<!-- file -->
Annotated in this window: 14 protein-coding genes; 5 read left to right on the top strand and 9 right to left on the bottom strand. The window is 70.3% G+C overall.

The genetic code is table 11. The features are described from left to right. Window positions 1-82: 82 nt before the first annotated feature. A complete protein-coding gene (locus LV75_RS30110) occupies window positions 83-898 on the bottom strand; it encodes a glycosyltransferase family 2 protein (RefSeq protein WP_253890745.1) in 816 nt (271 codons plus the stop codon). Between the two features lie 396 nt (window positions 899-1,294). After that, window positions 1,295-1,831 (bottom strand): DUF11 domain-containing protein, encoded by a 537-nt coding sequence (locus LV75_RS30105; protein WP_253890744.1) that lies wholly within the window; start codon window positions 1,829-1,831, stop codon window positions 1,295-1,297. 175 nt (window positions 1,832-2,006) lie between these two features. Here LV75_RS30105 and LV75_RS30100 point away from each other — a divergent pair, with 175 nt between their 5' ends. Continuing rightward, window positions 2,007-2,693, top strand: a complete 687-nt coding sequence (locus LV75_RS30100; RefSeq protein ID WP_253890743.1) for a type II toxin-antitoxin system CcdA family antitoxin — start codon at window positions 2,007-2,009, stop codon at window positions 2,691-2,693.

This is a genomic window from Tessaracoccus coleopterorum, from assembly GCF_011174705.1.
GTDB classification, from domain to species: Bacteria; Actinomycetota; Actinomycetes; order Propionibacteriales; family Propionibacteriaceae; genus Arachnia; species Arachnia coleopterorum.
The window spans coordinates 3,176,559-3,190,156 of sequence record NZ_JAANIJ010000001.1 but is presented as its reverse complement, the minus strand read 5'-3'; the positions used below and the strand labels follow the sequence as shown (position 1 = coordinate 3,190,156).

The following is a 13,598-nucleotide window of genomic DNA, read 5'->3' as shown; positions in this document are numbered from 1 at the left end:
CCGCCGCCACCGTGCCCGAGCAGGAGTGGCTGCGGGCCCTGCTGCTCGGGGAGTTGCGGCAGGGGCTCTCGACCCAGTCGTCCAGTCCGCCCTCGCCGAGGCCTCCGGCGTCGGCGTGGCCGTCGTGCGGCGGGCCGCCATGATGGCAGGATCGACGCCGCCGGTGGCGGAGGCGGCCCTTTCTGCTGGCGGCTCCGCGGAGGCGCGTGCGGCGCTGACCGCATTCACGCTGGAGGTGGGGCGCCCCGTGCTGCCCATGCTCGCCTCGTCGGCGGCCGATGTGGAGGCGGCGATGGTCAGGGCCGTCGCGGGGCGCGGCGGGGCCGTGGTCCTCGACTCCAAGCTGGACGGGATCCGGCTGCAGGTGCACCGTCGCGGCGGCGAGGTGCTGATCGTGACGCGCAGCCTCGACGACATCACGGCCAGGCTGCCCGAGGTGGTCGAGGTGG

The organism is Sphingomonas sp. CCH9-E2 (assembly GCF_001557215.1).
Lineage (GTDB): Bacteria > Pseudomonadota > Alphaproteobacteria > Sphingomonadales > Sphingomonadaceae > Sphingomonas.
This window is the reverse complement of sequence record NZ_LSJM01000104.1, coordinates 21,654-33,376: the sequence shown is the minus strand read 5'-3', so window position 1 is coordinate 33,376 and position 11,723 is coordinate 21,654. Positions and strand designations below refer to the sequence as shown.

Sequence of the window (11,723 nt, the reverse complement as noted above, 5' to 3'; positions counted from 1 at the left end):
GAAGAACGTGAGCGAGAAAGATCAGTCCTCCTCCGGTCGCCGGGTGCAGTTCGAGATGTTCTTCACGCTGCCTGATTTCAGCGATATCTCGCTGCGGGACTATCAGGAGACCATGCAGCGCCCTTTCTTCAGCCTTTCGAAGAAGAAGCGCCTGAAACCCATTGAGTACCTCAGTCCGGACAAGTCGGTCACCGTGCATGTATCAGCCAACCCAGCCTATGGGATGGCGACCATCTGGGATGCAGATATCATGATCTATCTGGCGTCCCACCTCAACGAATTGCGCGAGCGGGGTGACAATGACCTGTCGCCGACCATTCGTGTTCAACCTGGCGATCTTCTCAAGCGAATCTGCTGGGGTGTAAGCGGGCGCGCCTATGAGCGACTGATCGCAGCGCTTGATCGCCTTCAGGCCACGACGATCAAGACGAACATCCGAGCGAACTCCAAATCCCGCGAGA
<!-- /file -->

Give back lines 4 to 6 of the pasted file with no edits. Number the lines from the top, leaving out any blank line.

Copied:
GTDB classification, from domain to species: Bacteria; Actinomycetota; Actinomycetes; order Propionibacteriales; family Propionibacteriaceae; genus Arachnia; species Arachnia coleopterorum.
The window spans coordinates 3,176,559-3,190,156 of sequence record NZ_JAANIJ010000001.1 but is presented as its reverse complement, the minus strand read 5'-3'; the positions used below and the strand labels follow the sequence as shown (position 1 = coordinate 3,190,156).

The following is a 13,598-nucleotide window of genomic DNA, read 5'->3' as shown; positions in this document are numbered from 1 at the left end: